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Thread: A bit of

  1. #11
    ~Mav~ is offline Member
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    Thumbs up Thank you, Barb. :)

    Quote Originally Posted by Barb_D View Post
    Repeating my sentences is not rephrasing my sentences.
    If we wanted to repeat your sentences you have written on this forum so far, we would need to read through 10,000 posts* just to start with.

    Thank you very much for the time and effort that you have put into this forum to help us.





    * Now even more, but that was your 10,000th post.

  2. #12
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    Default Re: Thank you, Barb. :)

    Quote Originally Posted by ~Mav~ View Post
    * Now even more, but that was your 10,000th post.
    I missed that. Congratulations, Barb. Here's to the next 10,000, and many more members who will benefit from your posts.
    Please do not edit your question after it has received a response. Such editing can make the response hard for others to understand.


  3. #13
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    Default Re: A bit of

    Thanks, I had no idea!
    I'm not a teacher, but I write for a living. Please don't ask me about 2nd conditionals, but I'm a safe bet for what reads well in (American) English.

  4. #14
    masterding is offline Member
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    Default Re: A bit of

    I' m sorry you take it as a "repeating",maybe I am not so clear of the difference between "rephrasing" and "repeating".
    But what I was trying to say is when A asks B this question, there's a good chance that B will simply reply with "It will take a bit of getting used to it.", without mentioning the time(how long will it take). Will A be confused and complain to B ,say "Hey dude, give me some context."?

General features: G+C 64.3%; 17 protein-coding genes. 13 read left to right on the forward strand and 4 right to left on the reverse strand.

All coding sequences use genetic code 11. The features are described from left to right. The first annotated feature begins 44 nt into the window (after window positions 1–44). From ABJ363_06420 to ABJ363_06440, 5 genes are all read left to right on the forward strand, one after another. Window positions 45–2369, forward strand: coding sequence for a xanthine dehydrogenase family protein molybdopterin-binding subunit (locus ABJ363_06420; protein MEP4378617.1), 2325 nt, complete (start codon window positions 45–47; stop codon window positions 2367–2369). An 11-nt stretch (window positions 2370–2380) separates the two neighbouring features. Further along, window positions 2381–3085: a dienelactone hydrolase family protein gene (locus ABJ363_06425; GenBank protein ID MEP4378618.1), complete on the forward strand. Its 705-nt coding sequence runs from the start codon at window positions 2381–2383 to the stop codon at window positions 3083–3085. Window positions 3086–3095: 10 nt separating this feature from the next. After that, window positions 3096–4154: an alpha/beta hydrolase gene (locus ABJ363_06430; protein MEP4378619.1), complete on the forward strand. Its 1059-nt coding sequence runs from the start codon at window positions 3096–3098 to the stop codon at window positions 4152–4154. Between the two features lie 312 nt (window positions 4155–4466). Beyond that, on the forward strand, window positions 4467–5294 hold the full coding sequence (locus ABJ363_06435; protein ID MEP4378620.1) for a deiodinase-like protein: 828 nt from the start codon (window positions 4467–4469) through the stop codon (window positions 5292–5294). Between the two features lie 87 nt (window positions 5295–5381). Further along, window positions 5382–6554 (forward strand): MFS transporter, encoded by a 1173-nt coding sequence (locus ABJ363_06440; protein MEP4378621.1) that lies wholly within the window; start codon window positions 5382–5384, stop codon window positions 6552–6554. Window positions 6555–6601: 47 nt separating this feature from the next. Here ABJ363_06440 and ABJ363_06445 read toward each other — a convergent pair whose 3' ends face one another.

There's another example in my computer book, quote, "This syntax takes a bit of getting used to. You add the method to the delegate; you are not actually calling the method at this point.The + operator is overloaded to have this new meaning when used with delegates. " ,Is there enough of context to deduce whether it is meant "long time" or "short time"?
    I found a similar topic on Merriam Webster's ask the editor, link :Merriam-Webster's Learner's Dictionary
    Coincidentally the question was asked by my fellow countryman, it seems that chinese men don't like context.
    Anyway ,thank you for your help ,Barb_D, I really appreciate it.

  5. #15
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    Default Re: A bit of

    Does the person look optimistic and determined? Then "a little bit" is probably literal.
    Does the person look exasperated, and perhaps roll their eyes when they say "a little bit"? If so, it's probably understatement and it meansa a long time.
    I'm not a teacher, but I write for a living. Please don't ask me about 2nd conditionals, but I'm a safe bet for what reads well in (American) English.

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